How I got into Doctor Who

Wow, I can’t believe it has been this long since I updated this blog! I’m so sorry about that. I’d been away for part of the summer, then work got really busy, the holidays were upon us, and finally my 74-year-old mom was having health issues for which she had surgery. I had meant to update a lot earlier but could never find the time.

There is so much I want to blog about. Since then I have read some more Doctor Who novels and I’d like to share my thoughts about them. I also got The Faceless Ones animated episodes on DVD and just now got Fury From the Deep, so I will write about them too.

But first I’d like to share how I got into Doctor Who in the first place. It was around 1981. Here in America, Doctor Who had been airing on PBS stations. Both of my parents were into science fiction (my dad being a big fan of Star Trek already). I was about 3 years old when I was watching TV with them one day. I saw a funny man with googly eyes, a mop of brown curls, and a long colorful scarf. I asked what this show was and was told “Doctor Who.” Even though I was so young and probably didn’t understand half of what was going on, there was something about it I liked. I even thought the opening theme song was kind of creepy and cool. Don’t ask me what the episode was about. I just vaguely remember Tom Baker’s Doctor on some planet or other. Not sure who the companion was (though I think it might have been Sarah Jane) or who the baddies were in it.

I’m not sure how long we watched on PBS but probably not more than a few years. Fast forward to 1996. I was graduating high school and heard there was to be a Doctor Who movie on network TV here. I immediately felt nostalgic and when I saw the pictures of Paul McGann in the role it piqued my interest. I did watch it and it seemed different but still interesting. Around the same time I remember reading articles in various magazines and books I had on TV shows in general regarding the earlier Doctors. I remember someone saying that Patrick Troughton’s Doctor was a lot like a hippie (don’t ask who wrote this or where I saw it). I started picturing him looking like Wavy Gravy with a bushy beard, headband, granny glasses and a tie-dyed shirt. I kid you not. A blurb about William Hartnell’s Doctor just mentioned him as a grumpy old man, and one about Jon Pertwee’s being a Bond-like character. The only Doctor I was familiar with at that point really was Tom Baker so I found it fascinating to read about these earlier Doctors.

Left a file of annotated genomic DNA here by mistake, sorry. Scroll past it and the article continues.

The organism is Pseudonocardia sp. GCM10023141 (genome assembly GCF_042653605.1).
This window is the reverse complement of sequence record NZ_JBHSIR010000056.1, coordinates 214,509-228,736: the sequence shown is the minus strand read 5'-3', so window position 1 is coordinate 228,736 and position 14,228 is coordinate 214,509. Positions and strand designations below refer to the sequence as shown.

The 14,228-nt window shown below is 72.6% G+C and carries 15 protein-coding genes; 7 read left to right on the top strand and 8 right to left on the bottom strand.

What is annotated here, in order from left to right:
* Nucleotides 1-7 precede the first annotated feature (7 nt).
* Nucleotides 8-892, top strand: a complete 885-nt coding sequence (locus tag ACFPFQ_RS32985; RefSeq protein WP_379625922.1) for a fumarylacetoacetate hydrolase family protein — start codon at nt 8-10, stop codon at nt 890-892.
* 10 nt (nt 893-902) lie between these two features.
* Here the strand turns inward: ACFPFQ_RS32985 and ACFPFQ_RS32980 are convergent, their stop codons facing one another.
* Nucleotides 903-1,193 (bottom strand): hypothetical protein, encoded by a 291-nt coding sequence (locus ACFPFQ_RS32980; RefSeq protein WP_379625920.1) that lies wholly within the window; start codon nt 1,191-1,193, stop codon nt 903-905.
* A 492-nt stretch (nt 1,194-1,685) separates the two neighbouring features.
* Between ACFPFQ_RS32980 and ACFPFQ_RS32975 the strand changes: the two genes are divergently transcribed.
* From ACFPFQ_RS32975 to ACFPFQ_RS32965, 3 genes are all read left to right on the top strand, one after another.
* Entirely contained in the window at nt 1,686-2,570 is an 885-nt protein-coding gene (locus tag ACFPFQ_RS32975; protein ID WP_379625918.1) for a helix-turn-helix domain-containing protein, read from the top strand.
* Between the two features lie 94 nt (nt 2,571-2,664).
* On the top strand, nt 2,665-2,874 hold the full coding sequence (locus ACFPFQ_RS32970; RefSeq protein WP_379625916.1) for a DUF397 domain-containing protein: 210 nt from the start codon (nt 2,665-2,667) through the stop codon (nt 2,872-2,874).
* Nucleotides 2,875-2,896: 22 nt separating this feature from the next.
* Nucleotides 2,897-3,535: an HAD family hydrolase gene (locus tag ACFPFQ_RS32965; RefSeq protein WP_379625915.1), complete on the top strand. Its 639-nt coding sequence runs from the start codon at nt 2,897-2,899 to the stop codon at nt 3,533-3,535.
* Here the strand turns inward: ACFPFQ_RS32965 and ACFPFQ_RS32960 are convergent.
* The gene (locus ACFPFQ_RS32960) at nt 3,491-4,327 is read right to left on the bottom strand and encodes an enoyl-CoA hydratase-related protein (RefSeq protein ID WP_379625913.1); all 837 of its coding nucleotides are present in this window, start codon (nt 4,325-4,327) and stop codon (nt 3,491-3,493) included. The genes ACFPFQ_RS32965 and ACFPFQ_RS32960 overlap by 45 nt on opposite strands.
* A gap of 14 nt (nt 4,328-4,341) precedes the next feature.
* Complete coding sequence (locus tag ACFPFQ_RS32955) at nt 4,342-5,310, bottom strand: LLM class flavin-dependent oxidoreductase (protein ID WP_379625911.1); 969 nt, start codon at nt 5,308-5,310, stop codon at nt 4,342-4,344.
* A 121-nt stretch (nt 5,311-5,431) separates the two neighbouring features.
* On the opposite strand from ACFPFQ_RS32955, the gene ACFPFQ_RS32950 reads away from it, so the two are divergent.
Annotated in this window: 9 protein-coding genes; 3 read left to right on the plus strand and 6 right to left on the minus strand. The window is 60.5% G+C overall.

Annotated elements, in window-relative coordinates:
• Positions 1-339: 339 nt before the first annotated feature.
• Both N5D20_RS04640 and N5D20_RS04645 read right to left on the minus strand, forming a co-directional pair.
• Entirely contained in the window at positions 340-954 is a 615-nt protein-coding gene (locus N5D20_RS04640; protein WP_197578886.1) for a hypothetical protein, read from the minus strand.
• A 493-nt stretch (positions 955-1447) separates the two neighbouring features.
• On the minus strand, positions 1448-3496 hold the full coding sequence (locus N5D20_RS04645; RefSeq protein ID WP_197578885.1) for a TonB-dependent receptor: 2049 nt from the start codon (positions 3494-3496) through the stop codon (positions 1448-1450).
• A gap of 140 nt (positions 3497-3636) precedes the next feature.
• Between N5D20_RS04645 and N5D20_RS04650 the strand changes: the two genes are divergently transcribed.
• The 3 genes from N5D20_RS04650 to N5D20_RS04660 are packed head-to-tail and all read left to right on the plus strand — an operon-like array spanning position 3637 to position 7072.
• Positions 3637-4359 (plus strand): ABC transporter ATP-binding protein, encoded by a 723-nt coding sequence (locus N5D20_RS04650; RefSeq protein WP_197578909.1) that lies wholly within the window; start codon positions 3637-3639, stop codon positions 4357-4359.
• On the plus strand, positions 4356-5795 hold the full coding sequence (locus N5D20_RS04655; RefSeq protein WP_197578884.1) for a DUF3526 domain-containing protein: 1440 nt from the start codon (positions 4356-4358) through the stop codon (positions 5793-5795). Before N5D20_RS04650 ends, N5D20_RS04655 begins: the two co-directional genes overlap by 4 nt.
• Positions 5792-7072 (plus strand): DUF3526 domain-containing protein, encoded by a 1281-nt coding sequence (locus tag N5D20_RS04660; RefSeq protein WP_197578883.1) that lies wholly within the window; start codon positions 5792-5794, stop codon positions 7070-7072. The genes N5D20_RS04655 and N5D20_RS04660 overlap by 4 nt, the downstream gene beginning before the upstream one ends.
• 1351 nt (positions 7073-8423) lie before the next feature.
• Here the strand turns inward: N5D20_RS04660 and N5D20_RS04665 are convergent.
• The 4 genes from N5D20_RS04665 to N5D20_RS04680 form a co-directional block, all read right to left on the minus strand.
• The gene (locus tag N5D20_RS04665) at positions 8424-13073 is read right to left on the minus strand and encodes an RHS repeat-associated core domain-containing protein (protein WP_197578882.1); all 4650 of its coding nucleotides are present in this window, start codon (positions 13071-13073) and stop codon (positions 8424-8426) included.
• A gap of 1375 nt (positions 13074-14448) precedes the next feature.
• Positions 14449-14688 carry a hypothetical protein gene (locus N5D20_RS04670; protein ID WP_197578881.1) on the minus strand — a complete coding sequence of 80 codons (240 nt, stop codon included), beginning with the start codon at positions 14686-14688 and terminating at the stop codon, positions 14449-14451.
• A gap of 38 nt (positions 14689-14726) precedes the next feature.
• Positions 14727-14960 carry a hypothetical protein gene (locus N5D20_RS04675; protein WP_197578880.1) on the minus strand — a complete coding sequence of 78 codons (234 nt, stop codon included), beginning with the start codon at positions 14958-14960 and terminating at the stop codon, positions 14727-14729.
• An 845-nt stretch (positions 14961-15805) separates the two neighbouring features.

That was about the extent of my exposure to Doctor Who until around 2005 when SciFi (now known as SyFy) started airing the “New Who” with Christopher Eccleston as the Doctor. There was that feeling of nostalgia all over again and I started watching faithfully his episodes followed by David Tennant’s. I didn’t watch much of Matt Smith’s because I hadn’t really warmed up to him much, although he grew on me later on. I watched most of Peter Capaldi’s and then watched a few of Jodie Whittaker’s… although I admit I wasn’t crazy about the writing by that point so I sort of fell away from it.

Going back to 2013-2014, I started searching for old clips on YouTube, and finally got a glimpse of the 1st through 3rd Doctors. Imagine my shock to see the 2nd Doctor was not the “hippie” I’d envisioned him as, lol. Once I found these old clips I got more and more interested in the classic episodes. For Christmas the following year I got the “Lost In Time” DVD set with the 1st and 2nd Doctor “orphan” episodes from the missing (or mostly missing) stories. Their companions grew on me, especially Barbara and Ian, Vickie, Steven, Ben and Polly, and I took an instant liking to Jamie, Victoria and Zoe. I had to seek out more and from there I expanded my DVD collection to include stories from the 1st and 2nd Doctor’s times (as well as a few from the 3rd’s).

I then ventured out into the Classic Who fandom some, and have found other fans to be nothing but welcoming. Its a nice little fandom that is a pleasure to be a part of and extremely tame compared to some of the others I have belonged to (Stargate SG-1, Supernatural). I began writing fanfiction, started my own Classic Who blog on Tumblr, and have even attended a convention, meeting a few of the cast and fellow fans.